7. 7

    Jones, P. D., Briffa, K. R. & Schweingrubeer, F. H. Tree-ring evidence of the widespread effects of explosive volcanic eruptions. Geophys. Res. Lett. 22, 1333 – 1336 (1995).

  8. 8

    Briffa, K. R., Jones, P. D., Schweingruber, F. H. & Osborn, T. J. Influence of volcanic eruptions on Northern Hemisphere summer temperatures over 600 years. Nature 393, 450 – 455 (1998).

  9. 9

    Lamb, H. H. Volcanic dust in the atmosphere; with a chronology and assessment of its meteorological significance. Phil. Trans. R. Soc. Lond. A 266, 425 – 533 (1970).

  10. 10

    Scuderi, L. A. Oriental sunspot observations and volcanism. Q. J. R. Astron. Soc. 31, 109 – 120 (1990).

  11. 11

    de Silva, S. L., Alzueta, J. & Salas, G. in Volcanic Disasters in Human Antiquity(eds Heiken, G. & McCoy, F.) (Geol. Soc. Am. Spec. Paper, in the press).

  12. 12

    Newhall, C. & Self, S. The volcanic explosivity index (VEI): an estimate of explosive magnitude for historical volcanism. J. Geophys. Res. 87, 1231 – 1238 (1982).

  13. 13

    Simkin, T. & Fiske, R. Krakatau 1883; the Volcanic Eruption and its Effects(Smithsonian Inst., Washington DC, 1983).

  14. 14

    Hildreth, W. New perspectives on the eruption of 1912 Valley of Ten Thousand Smokes, Katmai National Park, Alaska. Bull. Volcanol. 49, 680 – 693 (1987).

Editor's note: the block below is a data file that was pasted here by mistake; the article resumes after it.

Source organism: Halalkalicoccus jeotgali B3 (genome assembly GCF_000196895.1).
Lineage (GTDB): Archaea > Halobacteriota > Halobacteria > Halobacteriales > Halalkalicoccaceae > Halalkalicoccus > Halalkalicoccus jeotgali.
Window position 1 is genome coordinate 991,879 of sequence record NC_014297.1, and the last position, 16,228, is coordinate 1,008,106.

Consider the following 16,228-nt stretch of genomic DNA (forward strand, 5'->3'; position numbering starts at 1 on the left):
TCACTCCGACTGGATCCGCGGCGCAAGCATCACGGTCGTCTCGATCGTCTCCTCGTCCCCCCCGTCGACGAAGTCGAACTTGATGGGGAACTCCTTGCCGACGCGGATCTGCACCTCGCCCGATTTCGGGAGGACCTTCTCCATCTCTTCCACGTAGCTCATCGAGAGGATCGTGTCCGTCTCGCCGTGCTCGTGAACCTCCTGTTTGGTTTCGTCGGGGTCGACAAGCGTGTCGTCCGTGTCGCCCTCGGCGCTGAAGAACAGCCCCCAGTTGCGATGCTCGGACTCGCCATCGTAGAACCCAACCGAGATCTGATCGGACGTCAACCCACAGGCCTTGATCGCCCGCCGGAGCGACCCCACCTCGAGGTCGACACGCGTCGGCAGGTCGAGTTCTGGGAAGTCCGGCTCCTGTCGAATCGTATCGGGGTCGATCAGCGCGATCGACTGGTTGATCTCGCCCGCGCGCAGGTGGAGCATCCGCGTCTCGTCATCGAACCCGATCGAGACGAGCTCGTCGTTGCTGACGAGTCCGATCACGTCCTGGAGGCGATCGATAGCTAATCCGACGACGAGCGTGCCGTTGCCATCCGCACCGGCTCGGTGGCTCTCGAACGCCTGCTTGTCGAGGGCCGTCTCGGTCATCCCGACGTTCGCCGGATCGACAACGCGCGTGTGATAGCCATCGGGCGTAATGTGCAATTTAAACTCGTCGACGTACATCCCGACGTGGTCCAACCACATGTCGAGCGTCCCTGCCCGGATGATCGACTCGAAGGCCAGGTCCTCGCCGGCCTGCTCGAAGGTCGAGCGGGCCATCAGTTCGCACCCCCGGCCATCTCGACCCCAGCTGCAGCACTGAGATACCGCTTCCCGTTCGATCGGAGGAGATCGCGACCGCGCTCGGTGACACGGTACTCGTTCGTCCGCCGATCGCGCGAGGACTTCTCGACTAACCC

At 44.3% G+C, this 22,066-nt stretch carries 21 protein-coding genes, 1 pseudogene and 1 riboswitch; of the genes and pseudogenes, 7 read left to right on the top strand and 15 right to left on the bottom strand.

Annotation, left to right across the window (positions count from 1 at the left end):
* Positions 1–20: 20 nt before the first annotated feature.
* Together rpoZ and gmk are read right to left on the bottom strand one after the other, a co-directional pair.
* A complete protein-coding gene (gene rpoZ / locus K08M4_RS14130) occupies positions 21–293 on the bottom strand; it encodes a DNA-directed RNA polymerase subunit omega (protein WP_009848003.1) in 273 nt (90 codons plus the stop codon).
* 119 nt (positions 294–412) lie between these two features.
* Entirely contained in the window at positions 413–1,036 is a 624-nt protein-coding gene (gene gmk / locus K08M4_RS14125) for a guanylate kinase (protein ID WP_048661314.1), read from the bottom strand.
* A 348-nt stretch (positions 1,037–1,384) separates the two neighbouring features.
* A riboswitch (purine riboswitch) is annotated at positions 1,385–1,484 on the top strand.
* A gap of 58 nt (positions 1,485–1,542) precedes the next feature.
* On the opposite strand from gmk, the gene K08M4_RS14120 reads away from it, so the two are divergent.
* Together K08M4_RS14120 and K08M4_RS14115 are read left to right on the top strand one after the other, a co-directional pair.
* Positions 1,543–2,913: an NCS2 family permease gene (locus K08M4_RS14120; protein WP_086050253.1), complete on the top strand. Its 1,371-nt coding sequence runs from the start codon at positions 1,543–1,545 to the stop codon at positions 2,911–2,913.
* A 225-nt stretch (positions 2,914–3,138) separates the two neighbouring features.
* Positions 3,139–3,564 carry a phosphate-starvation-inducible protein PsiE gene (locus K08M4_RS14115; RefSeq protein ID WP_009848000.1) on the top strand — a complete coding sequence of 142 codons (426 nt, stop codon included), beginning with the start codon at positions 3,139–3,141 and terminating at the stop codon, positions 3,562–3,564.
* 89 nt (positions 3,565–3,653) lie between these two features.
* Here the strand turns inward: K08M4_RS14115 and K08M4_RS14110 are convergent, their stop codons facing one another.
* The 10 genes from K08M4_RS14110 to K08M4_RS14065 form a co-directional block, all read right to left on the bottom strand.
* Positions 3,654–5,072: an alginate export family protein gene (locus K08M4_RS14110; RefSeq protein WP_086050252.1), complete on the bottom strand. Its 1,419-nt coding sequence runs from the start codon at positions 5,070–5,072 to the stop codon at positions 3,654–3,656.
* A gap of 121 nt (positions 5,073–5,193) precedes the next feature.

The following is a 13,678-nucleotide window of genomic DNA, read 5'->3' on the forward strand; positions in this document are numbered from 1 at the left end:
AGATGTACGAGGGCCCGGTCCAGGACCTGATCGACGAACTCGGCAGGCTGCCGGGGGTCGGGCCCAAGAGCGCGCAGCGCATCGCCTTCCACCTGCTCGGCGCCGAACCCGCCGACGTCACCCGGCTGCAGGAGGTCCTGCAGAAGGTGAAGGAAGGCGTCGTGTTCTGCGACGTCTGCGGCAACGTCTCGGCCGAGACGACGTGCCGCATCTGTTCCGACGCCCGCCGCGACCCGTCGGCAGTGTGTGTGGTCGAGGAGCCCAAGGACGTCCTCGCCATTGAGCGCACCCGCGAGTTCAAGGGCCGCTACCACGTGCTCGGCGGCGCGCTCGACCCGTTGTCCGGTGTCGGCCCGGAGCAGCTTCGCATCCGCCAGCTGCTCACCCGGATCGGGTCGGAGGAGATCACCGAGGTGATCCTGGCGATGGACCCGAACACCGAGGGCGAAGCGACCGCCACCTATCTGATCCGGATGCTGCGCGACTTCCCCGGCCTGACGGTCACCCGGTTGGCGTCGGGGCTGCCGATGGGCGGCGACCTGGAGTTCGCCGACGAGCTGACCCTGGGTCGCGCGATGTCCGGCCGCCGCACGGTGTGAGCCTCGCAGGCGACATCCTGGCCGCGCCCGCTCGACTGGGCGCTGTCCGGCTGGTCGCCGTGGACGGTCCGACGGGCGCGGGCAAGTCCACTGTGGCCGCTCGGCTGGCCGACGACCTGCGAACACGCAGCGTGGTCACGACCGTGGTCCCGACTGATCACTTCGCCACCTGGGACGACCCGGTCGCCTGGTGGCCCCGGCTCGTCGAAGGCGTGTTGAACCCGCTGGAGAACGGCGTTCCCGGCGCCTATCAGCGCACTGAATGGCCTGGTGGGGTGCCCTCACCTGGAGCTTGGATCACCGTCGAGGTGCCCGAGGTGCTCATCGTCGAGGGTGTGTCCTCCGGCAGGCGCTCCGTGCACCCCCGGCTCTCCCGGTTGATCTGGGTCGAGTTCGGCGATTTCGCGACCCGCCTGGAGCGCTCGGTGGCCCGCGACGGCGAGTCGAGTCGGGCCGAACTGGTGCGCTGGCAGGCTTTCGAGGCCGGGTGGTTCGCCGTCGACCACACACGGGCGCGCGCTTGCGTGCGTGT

15. 15

    Scott, W. E. et al. in Fire Mud: Eruptions and Lahars of Mount Pinatubo, Philippines(eds Newhall, C. G. & Punongbayan, R. S.) 545 – 571 (Univ. Washington Press, Seattle, 1996).

  16. 16

    Palais, J. M., Kirchner, S. & Delmas, R. J. Identification of some global volcanic horizons by major element analysis of fine ash in Antarctic ice. Ann. Glaciol. 14, 216 – 220 (1990).

  17. 17

    Pyle, D. M. On the ‘climate effectiveness’ of volcanic eruptions. Quat. Res. 37, 125 – 129 (1992).

  18. 18

    McCormick, M. P., Thomason, L. W. & Trepte, C. R. Atmospheric effects of the Mt Pinatubo eruption. Nature 373, 399 – 404 (1995).

  19. 19

    Zielinski, G. A. et al. Climatic impact of the AD 1783 eruption of Asama (Japan) was minimal: evidence from the GISP2 ice core. Geophys. Res. Lett. 21, 2365 – 2368 (1994).

  20. 20

    Zielinski, G. A. et al. Assessment of the record of the 1982 El Chichón eruption as preserved in Greenland snow. J. Geophys. Res. 102, 30031 – 30045 (1997).

  21. 21

    Clausen, H. B. et al. Acomparison of the volcanic records over the past 4000 years from the Greenland ice core project and Dye 3 Greenland ice cores. J. Geophys. Res. 102, 26707 – 26723 (1997).

  22. 22

    Cole-Dai, J., Mosley-Thompson, E. & Thompson, L. Annually resolved southern hemisphere volcanic history from two Antarctic ice cores. J. Geophys. Res. 102, 16761 – 16771 (1997).

  23. 23